Wednesday, July 17, 2013


The most common reaction I hear from non-rez people when rez people demand control of their own affairs and concerns is,  “Well, fine.  Then let them pay for their own education, law enforcement, roads and housing!”  Of course, this is pretty hypocritical when it comes to ag folks who depend on national subsidies or counties and small towns who ask for infrastructure or law enforcement grants.  Much “national security” money is disguised local law and order subsidies.

These matters used to be settled in “Game of Thrones” fashion:  sword against sword, which at least made for population control.  Now we’re more subtle, particularly when it comes to “out groups” like sex workers or HIV sufferers.  (More like “Madmen.”) It used to be that lepers were sequestered, put on an island if possible.  And now at least one activist has suggested that priests who molest children be put on islands where they could devote their lives to repentance.  Nowadays we’ve figured out how to monetize sequestration, so there is even more motivation to capture and incarcerate needy people who are too ready to declare themselves powerful, even if they have to use a gun to do it.  They may face extreme sequestration:  solitary confinement for decades.  We’re talking criminal sequestration or possibly war captives.

If sovereignty triggers sequestration, as it did with Native American literature (only Indians can write about Indians), the risk is that transactions that depend upon open borders can’t happen.  Native American literature at first seemed to benefit by “owning” all the NA books, but pretty soon what had become a point of principle (let ethnic people gain the profits derived from their lives) turned into a battle and then a no-one’s-land, because it was just too much trouble.  The readers and publishers sequestered it.  This had not happened when colonial explorers sent back excited reports or anthropologists had worked out cultural patterns for an academic audience.  Those were markers for entitled knowledge among the readers.  Now they feel guilty.

“Roundup Ready” alfalfa and wheat is genomically altered so that glyphosate (the active ingredient in the herbicide) won’t hurt it.  The idea is that the weeds won’t have this gene, so they’ll die easier.  And the assumption was that genes are safely sequestered inside the cells of the wheat.  It was a shock when the weeds quickly grabbed that gene for themselves.  Now we have “roundup ready” weeds.  What’s worse is that the altered genes have made the wheat different enough to disturb human digestion of the grain: celiac disease.  The lesson is that SEQUESTRATION IS NEVER POSSIBLE.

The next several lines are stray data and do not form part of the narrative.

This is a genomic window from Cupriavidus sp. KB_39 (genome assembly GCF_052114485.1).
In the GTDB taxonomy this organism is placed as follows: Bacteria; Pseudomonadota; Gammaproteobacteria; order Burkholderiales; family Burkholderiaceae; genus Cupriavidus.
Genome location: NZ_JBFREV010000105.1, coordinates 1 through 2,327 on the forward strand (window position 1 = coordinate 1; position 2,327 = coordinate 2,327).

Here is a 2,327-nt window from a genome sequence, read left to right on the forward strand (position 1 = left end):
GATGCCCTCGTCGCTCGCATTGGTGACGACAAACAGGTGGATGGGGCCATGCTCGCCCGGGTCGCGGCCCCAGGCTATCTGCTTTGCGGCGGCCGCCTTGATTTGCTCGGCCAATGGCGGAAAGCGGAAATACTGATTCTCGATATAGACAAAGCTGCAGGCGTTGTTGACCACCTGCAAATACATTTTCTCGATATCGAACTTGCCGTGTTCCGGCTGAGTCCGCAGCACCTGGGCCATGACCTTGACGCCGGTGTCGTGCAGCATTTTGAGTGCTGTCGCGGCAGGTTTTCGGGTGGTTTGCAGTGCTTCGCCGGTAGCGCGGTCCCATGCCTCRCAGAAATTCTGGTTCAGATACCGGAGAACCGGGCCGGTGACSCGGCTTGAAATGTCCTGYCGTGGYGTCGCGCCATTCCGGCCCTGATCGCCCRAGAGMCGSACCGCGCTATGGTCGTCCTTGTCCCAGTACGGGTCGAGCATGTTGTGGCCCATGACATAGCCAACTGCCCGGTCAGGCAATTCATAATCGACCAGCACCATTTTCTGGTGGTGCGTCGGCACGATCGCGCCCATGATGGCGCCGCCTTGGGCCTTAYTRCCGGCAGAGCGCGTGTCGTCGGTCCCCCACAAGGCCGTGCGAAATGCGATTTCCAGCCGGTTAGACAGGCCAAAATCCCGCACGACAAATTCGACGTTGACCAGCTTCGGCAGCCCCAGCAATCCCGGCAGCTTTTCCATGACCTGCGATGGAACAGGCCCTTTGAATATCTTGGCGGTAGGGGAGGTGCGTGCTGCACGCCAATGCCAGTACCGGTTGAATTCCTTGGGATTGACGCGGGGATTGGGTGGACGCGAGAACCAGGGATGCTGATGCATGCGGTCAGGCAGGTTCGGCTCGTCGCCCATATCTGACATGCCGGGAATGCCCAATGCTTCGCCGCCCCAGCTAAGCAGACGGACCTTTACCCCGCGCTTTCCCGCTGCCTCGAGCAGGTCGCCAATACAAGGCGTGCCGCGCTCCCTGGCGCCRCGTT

People who want to treat people with HIV as lepers think that they can SEE HIV and thereby shut them off socially, avoid them, isolate them.  But they can’t.  If it were possible, there would be no lepers by now, but they still exist in spite of being obviously mutilated at later stages.  Life is a participation, a constant interchange of energy.  If participation is blocked completely, there is death and that’s what happened with HIV at first, frightening everyone until the persons who seemed most at risk, gay men who were “out,” seized sovereignty as surely as the Indians on Alcatraz.  Now they were “roundup ready.” 

The management of boundaries is an important factor in the constant process of exchange that is life.  From cell walls to no-fly lists, all these filters change everything -- not just one gene, one herbicide, one crop.  When law enforcement can’t keep order on a rez, people move to the nearby small towns.  Where the chickens go, the foxes soon follow.  Or maybe they are already there and grinning.